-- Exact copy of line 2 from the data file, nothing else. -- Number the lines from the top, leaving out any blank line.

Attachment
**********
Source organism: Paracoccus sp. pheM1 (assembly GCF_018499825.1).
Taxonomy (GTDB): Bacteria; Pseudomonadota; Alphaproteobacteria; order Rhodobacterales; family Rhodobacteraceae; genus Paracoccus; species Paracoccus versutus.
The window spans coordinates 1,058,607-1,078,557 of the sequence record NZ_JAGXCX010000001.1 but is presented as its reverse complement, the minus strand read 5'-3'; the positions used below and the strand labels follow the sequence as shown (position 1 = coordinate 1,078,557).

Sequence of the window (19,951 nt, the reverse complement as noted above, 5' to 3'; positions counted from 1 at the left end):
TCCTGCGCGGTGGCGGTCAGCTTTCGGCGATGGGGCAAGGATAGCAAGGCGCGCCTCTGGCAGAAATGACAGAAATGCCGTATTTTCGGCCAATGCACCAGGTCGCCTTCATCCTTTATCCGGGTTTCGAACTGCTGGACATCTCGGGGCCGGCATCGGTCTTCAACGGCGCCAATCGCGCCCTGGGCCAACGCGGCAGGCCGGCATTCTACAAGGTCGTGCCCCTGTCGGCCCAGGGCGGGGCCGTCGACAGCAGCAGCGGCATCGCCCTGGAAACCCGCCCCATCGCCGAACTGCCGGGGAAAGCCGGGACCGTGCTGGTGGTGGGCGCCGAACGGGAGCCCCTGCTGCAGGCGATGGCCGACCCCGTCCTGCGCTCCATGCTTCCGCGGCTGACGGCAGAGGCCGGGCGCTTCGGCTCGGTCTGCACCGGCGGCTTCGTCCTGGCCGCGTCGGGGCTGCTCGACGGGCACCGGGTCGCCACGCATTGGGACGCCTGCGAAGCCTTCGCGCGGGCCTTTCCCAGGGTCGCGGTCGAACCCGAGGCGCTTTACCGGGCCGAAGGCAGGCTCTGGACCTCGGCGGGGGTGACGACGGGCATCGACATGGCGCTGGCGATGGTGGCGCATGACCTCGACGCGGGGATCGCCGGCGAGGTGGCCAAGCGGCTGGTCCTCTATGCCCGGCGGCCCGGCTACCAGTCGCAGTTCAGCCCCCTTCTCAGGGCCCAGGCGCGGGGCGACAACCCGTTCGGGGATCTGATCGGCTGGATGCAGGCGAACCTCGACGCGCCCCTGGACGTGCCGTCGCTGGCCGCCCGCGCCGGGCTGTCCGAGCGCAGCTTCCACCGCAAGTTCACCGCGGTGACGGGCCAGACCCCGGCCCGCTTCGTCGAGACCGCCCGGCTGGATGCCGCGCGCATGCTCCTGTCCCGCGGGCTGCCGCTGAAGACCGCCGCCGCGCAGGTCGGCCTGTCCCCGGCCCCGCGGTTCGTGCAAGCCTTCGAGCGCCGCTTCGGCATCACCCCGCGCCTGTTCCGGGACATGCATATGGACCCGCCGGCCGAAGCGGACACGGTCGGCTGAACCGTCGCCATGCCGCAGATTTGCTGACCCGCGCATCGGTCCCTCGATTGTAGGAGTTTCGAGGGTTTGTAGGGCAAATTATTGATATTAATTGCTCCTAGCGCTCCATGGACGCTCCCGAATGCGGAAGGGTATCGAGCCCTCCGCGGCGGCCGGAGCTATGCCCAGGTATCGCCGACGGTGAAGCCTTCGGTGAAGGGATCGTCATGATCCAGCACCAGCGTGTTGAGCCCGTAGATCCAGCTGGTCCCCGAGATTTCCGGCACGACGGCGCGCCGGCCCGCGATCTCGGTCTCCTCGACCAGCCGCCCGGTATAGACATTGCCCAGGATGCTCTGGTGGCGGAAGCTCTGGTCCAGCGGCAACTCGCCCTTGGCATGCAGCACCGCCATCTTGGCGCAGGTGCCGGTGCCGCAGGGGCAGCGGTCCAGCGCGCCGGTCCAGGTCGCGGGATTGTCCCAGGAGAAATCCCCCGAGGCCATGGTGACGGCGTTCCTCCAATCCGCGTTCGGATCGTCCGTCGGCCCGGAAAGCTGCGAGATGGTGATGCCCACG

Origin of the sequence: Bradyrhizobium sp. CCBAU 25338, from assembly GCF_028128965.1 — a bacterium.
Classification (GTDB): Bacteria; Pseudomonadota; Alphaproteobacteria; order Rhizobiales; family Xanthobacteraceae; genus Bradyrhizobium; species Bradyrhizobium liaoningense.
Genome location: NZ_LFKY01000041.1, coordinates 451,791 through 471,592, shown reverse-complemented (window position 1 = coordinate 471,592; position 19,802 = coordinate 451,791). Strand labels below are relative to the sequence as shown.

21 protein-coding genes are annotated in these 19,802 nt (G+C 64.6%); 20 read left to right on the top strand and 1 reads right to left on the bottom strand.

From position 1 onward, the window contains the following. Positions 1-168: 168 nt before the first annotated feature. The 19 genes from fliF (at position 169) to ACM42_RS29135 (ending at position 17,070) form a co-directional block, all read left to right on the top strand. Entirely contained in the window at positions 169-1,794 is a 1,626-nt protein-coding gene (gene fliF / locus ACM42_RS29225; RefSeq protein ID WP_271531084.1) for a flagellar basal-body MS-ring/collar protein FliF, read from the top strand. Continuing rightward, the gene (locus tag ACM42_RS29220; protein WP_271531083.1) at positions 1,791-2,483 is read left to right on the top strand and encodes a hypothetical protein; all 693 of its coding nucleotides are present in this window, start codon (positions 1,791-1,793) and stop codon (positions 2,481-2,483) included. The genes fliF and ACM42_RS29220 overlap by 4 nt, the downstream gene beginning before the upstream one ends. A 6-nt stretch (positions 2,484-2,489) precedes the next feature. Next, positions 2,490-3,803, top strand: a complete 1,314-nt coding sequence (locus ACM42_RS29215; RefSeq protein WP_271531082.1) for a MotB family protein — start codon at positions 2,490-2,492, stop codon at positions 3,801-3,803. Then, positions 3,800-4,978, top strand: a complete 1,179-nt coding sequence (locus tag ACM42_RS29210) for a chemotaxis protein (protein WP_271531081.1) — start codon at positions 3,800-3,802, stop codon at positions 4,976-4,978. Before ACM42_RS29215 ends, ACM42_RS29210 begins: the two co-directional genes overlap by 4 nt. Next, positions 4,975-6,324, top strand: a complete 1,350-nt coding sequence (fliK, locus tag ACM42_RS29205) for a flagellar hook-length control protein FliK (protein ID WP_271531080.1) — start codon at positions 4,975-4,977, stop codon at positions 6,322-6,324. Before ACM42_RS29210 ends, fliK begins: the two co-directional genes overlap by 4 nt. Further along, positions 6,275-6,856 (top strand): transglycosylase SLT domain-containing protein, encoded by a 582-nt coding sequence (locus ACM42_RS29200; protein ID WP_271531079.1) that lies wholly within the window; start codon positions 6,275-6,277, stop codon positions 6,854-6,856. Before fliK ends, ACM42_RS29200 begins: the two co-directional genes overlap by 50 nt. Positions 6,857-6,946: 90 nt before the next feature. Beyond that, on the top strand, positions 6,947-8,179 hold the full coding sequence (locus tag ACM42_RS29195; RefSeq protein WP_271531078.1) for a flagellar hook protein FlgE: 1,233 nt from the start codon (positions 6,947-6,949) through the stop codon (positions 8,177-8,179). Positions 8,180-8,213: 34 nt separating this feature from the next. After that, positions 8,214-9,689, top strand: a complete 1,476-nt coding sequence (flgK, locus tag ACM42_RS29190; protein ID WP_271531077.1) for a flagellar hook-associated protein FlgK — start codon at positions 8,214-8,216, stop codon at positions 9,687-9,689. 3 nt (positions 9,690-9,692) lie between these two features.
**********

Taxonomy (GTDB): Bacteria; Pseudomonadota; Alphaproteobacteria; order Rhodobacterales; family Rhodobacteraceae; genus Paracoccus; species Paracoccus versutus.